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Pixel Density :
Pixel density is a calculation that returns the number of physical pixels per inch on a screen or display of a device. It’s often referred to as Pixels Per Inch or PPI. Pixel density has become increasingly important as the resolution of screens has increased dramatically in the past several years
Phone Resolution :
A term that refers to the number of pixels on a display or in a camera sensor (specifically in a digital image). A higher resolution means more pixels and more pixels provide the ability to display more visual information (resulting in greater clarity and more detail).
Refresh Rate :
A refresh rate is the number of times a display can update its image in 1 second. Usually, the refresh rate is expressed in Hertz (e.g. 60 Hz). The higher the Hertz or refresh rate (like 120 Hz), the faster the screen responds and refreshes. This means using your phone will be more fluid.
Display Body Ratio :
Screen to body ratio is a measure of how much of the surface the screen occupies when compared to the whole device. For example, if a phone has an 80% screen-to-body ratio, it means that the device’s body occupies 20% area on the front face. A couple of years ago, smartphones usually had thick bezels and notch.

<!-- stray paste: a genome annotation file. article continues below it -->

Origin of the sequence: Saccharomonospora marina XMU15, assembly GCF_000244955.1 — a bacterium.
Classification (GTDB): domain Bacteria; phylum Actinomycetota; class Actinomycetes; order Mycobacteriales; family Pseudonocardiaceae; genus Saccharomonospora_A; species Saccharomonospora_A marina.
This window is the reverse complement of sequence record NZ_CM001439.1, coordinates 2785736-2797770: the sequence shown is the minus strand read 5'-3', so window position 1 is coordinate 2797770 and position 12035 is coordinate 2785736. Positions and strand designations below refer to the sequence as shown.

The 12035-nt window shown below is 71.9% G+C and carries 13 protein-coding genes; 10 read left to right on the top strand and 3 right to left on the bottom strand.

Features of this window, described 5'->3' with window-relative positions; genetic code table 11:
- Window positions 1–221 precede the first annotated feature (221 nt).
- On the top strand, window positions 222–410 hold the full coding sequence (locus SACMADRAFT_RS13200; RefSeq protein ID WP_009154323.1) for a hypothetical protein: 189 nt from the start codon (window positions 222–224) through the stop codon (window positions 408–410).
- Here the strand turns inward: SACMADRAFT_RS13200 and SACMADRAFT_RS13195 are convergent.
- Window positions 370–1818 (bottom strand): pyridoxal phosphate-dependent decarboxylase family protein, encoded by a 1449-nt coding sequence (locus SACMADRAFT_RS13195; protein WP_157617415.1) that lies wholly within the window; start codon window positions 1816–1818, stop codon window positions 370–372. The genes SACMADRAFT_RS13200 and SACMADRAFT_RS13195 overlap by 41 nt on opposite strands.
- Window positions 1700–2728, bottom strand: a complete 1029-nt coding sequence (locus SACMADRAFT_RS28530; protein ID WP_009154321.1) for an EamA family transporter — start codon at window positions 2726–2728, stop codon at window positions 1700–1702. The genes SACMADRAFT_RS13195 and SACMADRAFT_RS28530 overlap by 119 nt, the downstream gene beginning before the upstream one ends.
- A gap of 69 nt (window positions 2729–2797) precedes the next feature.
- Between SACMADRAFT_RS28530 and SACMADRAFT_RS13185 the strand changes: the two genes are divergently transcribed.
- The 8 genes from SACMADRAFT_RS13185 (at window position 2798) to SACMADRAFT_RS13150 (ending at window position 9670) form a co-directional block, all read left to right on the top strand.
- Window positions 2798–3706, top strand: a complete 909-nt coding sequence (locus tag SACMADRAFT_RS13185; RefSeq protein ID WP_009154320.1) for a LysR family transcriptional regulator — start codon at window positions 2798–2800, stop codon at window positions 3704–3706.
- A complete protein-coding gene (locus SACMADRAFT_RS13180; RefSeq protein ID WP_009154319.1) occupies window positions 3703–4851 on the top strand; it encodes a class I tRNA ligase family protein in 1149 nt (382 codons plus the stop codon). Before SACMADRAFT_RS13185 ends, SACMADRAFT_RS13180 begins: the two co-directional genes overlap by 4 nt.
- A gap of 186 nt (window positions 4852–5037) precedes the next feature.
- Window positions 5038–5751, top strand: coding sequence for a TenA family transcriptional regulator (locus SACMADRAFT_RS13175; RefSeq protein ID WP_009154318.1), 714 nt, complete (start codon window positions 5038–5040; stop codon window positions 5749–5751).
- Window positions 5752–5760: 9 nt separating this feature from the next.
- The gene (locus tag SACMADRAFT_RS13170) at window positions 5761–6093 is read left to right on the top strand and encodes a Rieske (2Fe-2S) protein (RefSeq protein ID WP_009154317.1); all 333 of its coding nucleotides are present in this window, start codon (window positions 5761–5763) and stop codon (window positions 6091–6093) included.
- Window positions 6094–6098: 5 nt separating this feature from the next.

Aspect Ratio :
The aspect ratio of an image is the ratio of its width to its height, and is expressed with two numbers separated by a colon, such as 16:9, sixteen-to-nine.
Your smartphone processor, also known as chipset, is a component that controls everything going on in your smartphone and ensures it functions correctly. You can compare it to the brain of the human body. Every action you perform on your smartphone goes straight to the processor
The processor is the central hub of your smartphone. It receives and executes every command, performing billions of calculations per second. The effectiveness of the processor directly affects every application you run, whether it’s the camera, the music player, or just a simple email program.
The mobile GPU or graphics processing unit is a dedicated co-processor designed to accelerate graphics applications, user interfaces, and 3D content on your smartphone, tablet, wearables, and IoT devices
Phone memory refers to RAM (Random Access Memory). RAM is the part of the phone that is used to store the operating system (OS) and where apps and data currently in use are kept. Whereas, phone storage is used to store data such as apps, photos, videos, and files that are necessary for the phone to run.
Universal Flash Storage (UFS) is a flash storage specification for digital cameras, mobile phones and consumer electronic devices.
NFC is a method of wireless data transfer that allows smartphones, laptops, tablets and other devices to share data when in close proximity. NFC technology powers contactless payments via mobile wallets like Apple Pay and Google Pay, as well as contactless cards.